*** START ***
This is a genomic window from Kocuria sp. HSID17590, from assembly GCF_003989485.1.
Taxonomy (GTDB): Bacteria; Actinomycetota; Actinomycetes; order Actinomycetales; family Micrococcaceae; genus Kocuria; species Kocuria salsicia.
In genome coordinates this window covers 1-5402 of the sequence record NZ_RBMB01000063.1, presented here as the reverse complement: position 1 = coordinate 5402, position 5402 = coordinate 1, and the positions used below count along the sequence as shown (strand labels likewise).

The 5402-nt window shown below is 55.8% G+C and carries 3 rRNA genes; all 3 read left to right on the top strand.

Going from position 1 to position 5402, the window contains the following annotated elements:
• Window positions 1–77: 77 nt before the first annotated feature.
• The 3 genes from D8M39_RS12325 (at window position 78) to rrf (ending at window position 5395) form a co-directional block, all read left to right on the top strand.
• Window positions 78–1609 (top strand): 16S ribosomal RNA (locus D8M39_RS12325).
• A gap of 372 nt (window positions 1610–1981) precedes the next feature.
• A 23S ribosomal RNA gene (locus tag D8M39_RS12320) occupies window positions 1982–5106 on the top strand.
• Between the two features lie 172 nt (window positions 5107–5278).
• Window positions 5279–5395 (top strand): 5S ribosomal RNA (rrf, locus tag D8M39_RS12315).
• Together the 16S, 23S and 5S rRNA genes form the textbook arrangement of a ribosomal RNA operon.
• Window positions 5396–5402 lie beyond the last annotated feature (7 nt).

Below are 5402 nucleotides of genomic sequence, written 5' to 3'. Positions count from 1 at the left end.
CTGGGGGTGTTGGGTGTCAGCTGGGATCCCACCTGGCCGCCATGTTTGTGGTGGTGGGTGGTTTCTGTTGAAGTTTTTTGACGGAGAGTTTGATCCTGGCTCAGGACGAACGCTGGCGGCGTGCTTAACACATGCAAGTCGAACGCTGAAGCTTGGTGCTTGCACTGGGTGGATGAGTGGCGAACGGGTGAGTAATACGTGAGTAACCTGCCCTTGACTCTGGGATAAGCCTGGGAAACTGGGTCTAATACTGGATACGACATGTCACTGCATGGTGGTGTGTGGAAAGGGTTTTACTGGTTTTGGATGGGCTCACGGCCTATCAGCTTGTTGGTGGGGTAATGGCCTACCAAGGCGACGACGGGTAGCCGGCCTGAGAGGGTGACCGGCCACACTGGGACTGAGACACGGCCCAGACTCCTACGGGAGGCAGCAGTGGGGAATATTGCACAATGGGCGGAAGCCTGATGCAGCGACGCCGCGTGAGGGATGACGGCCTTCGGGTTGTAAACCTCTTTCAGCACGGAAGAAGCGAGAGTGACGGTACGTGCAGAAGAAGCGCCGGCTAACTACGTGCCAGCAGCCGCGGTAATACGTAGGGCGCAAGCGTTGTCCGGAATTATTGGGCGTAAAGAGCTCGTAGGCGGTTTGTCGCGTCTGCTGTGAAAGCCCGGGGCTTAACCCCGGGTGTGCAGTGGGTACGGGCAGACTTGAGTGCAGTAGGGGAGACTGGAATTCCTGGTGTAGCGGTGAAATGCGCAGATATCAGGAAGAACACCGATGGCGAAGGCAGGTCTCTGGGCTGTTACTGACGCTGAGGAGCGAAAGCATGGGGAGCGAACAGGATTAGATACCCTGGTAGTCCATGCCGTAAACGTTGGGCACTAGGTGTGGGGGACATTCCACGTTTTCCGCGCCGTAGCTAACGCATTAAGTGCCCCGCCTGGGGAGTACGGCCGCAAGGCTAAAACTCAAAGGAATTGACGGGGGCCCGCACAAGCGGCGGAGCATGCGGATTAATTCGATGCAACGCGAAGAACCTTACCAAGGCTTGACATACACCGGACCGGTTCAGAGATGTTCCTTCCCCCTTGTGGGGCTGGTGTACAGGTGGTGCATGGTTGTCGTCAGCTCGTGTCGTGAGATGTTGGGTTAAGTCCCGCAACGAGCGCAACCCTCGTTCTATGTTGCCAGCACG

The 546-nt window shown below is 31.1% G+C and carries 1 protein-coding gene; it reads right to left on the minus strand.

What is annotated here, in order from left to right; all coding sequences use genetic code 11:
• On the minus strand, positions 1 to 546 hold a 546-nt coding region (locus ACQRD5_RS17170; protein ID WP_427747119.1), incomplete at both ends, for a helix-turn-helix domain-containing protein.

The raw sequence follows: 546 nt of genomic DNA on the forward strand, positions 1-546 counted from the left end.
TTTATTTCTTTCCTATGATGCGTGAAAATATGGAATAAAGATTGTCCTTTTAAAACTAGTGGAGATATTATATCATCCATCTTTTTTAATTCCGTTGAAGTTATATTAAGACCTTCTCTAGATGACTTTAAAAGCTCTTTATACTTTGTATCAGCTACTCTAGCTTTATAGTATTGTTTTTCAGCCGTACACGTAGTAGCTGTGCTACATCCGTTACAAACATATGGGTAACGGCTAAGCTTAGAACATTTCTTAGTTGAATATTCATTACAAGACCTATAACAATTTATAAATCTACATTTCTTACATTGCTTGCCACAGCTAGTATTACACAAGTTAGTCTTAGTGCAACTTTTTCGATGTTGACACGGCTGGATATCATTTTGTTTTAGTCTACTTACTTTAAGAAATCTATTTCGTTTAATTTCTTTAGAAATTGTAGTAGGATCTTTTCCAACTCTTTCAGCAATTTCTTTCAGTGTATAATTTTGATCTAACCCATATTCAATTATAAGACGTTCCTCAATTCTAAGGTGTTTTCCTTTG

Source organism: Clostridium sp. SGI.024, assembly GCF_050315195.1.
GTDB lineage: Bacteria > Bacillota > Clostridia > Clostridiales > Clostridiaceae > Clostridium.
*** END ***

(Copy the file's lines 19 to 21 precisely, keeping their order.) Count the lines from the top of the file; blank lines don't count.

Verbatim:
• On the minus strand, positions 1 to 546 hold a 546-nt coding region (locus ACQRD5_RS17170; protein ID WP_427747119.1), incomplete at both ends, for a helix-turn-helix domain-containing protein.

The raw sequence follows: 546 nt of genomic DNA on the forward strand, positions 1-546 counted from the left end.
TTTATTTCTTTCCTATGATGCGTGAAAATATGGAATAAAGATTGTCCTTTTAAAACTAGTGGAGATATTATATCATCCATCTTTTTTAATTCCGTTGAAGTTATATTAAGACCTTCTCTAGATGACTTTAAAAGCTCTTTATACTTTGTATCAGCTACTCTAGCTTTATAGTATTGTTTTTCAGCCGTACACGTAGTAGCTGTGCTACATCCGTTACAAACATATGGGTAACGGCTAAGCTTAGAACATTTCTTAGTTGAATATTCATTACAAGACCTATAACAATTTATAAATCTACATTTCTTACATTGCTTGCCACAGCTAGTATTACACAAGTTAGTCTTAGTGCAACTTTTTCGATGTTGACACGGCTGGATATCATTTTGTTTTAGTCTACTTACTTTAAGAAATCTATTTCGTTTAATTTCTTTAGAAATTGTAGTAGGATCTTTTCCAACTCTTTCAGCAATTTCTTTCAGTGTATAATTTTGATCTAACCCATATTCAATTATAAGACGTTCCTCAATTCTAAGGTGTTTTCCTTTG